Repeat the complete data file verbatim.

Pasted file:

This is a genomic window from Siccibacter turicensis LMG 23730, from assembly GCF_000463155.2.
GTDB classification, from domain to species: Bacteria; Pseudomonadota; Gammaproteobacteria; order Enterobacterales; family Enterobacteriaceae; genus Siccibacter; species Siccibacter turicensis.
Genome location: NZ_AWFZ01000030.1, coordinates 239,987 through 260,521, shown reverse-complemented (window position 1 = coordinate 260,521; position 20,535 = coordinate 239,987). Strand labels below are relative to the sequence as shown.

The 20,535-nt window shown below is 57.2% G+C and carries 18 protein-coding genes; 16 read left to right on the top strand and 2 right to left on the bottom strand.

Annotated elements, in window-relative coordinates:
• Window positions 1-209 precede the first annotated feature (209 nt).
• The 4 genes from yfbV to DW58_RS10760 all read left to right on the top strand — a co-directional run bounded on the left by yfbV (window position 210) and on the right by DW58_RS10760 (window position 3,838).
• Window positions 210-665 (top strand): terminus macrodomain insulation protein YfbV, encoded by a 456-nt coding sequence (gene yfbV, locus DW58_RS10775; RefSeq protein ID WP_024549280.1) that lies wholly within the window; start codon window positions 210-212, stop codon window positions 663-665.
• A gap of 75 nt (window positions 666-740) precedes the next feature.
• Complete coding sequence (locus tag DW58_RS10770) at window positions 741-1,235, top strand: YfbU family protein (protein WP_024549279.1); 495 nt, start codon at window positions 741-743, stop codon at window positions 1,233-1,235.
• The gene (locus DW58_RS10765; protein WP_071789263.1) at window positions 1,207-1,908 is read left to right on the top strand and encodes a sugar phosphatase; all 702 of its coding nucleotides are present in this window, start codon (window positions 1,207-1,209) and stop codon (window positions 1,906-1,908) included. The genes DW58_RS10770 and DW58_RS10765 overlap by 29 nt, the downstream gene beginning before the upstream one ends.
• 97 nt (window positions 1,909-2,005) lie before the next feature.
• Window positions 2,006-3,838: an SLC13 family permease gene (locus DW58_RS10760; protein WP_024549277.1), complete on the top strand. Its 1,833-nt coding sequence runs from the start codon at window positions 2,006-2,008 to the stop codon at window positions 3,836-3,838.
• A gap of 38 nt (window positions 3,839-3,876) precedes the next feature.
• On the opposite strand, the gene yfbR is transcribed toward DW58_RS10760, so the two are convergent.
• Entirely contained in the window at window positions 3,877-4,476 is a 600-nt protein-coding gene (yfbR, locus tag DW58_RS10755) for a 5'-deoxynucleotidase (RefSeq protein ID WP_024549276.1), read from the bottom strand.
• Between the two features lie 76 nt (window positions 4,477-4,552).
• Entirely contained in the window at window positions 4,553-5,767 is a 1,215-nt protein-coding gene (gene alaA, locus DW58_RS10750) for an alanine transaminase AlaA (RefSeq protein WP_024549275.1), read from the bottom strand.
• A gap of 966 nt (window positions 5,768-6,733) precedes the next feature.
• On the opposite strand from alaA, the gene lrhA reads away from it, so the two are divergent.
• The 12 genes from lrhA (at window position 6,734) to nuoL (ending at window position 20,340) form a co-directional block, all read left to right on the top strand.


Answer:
This is a genomic window from Siccibacter turicensis LMG 23730, from assembly GCF_000463155.2.
GTDB classification, from domain to species: Bacteria; Pseudomonadota; Gammaproteobacteria; order Enterobacterales; family Enterobacteriaceae; genus Siccibacter; species Siccibacter turicensis.
Genome location: NZ_AWFZ01000030.1, coordinates 239,987 through 260,521, shown reverse-complemented (window position 1 = coordinate 260,521; position 20,535 = coordinate 239,987). Strand labels below are relative to the sequence as shown.

The 20,535-nt window shown below is 57.2% G+C and carries 18 protein-coding genes; 16 read left to right on the top strand and 2 right to left on the bottom strand.

Annotated elements, in window-relative coordinates:
• Window positions 1-209 precede the first annotated feature (209 nt).
• The 4 genes from yfbV to DW58_RS10760 all read left to right on the top strand — a co-directional run bounded on the left by yfbV (window position 210) and on the right by DW58_RS10760 (window position 3,838).
• Window positions 210-665 (top strand): terminus macrodomain insulation protein YfbV, encoded by a 456-nt coding sequence (gene yfbV, locus DW58_RS10775; RefSeq protein ID WP_024549280.1) that lies wholly within the window; start codon window positions 210-212, stop codon window positions 663-665.
• A gap of 75 nt (window positions 666-740) precedes the next feature.
• Complete coding sequence (locus tag DW58_RS10770) at window positions 741-1,235, top strand: YfbU family protein (protein WP_024549279.1); 495 nt, start codon at window positions 741-743, stop codon at window positions 1,233-1,235.
• The gene (locus DW58_RS10765; protein WP_071789263.1) at window positions 1,207-1,908 is read left to right on the top strand and encodes a sugar phosphatase; all 702 of its coding nucleotides are present in this window, start codon (window positions 1,207-1,209) and stop codon (window positions 1,906-1,908) included. The genes DW58_RS10770 and DW58_RS10765 overlap by 29 nt, the downstream gene beginning before the upstream one ends.
• 97 nt (window positions 1,909-2,005) lie before the next feature.
• Window positions 2,006-3,838: an SLC13 family permease gene (locus DW58_RS10760; protein WP_024549277.1), complete on the top strand. Its 1,833-nt coding sequence runs from the start codon at window positions 2,006-2,008 to the stop codon at window positions 3,836-3,838.
• A gap of 38 nt (window positions 3,839-3,876) precedes the next feature.
• On the opposite strand, the gene yfbR is transcribed toward DW58_RS10760, so the two are convergent.
• Entirely contained in the window at window positions 3,877-4,476 is a 600-nt protein-coding gene (yfbR, locus tag DW58_RS10755) for a 5'-deoxynucleotidase (RefSeq protein ID WP_024549276.1), read from the bottom strand.
• Between the two features lie 76 nt (window positions 4,477-4,552).
• Entirely contained in the window at window positions 4,553-5,767 is a 1,215-nt protein-coding gene (gene alaA, locus DW58_RS10750) for an alanine transaminase AlaA (RefSeq protein WP_024549275.1), read from the bottom strand.
• A gap of 966 nt (window positions 5,768-6,733) precedes the next feature.
• On the opposite strand from alaA, the gene lrhA reads away from it, so the two are divergent.
• The 12 genes from lrhA (at window position 6,734) to nuoL (ending at window position 20,340) form a co-directional block, all read left to right on the top strand.